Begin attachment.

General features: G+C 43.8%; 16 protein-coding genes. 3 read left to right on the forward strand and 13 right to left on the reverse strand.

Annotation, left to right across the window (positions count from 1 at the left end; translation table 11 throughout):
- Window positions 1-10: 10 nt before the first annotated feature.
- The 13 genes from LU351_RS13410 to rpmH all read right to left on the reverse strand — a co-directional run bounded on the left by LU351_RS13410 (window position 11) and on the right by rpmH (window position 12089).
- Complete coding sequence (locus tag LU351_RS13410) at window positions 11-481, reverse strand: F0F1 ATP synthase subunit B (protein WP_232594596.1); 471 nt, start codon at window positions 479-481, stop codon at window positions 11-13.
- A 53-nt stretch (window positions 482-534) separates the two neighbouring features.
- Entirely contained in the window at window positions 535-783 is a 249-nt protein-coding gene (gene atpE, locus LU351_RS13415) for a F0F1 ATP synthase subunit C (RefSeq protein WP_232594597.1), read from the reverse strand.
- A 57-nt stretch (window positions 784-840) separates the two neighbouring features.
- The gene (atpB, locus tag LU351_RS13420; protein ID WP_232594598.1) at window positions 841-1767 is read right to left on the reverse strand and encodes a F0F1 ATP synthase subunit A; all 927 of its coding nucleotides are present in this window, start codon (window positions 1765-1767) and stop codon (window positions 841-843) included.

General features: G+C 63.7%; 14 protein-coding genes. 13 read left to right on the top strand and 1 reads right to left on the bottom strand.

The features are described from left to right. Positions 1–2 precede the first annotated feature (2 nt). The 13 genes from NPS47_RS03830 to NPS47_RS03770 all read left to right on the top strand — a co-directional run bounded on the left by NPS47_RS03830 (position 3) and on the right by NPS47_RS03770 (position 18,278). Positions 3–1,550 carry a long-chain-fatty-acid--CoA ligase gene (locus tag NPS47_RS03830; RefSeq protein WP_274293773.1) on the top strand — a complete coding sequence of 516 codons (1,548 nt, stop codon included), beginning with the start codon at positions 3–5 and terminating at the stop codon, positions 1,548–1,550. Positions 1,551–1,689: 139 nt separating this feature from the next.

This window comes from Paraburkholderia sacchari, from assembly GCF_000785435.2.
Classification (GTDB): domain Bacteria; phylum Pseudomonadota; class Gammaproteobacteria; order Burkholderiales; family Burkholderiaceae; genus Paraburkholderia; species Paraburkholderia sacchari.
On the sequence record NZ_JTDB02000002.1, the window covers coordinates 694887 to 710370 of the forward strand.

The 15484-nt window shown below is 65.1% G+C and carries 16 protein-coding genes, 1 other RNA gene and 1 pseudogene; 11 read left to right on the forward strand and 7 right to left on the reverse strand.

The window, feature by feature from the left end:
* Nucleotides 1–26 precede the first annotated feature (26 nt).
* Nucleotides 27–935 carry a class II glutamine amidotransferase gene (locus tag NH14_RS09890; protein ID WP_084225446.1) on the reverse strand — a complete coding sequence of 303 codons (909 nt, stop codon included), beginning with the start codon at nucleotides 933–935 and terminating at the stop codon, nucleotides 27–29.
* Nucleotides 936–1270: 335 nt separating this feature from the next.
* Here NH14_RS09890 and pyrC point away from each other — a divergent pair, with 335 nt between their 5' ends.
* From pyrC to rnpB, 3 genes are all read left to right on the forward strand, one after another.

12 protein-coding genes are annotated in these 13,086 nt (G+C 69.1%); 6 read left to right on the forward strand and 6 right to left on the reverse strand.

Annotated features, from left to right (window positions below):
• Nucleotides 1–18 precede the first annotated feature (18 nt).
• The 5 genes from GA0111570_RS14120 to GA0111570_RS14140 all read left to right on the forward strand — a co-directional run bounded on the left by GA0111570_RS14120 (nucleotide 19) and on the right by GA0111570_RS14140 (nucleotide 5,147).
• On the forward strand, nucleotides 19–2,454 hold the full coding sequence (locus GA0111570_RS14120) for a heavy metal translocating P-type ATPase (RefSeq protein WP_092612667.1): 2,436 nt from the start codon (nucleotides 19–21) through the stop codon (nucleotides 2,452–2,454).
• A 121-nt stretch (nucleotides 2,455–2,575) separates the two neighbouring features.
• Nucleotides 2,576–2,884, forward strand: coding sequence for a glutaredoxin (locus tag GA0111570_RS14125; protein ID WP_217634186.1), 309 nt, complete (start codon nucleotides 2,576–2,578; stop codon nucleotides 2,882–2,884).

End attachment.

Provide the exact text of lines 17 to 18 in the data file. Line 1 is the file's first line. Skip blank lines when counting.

* Nucleotides 1–26 precede the first annotated feature (26 nt).
* Nucleotides 27–935 carry a class II glutamine amidotransferase gene (locus tag NH14_RS09890; protein ID WP_084225446.1) on the reverse strand — a complete coding sequence of 303 codons (909 nt, stop codon included), beginning with the start codon at nucleotides 933–935 and terminating at the stop codon, nucleotides 27–29.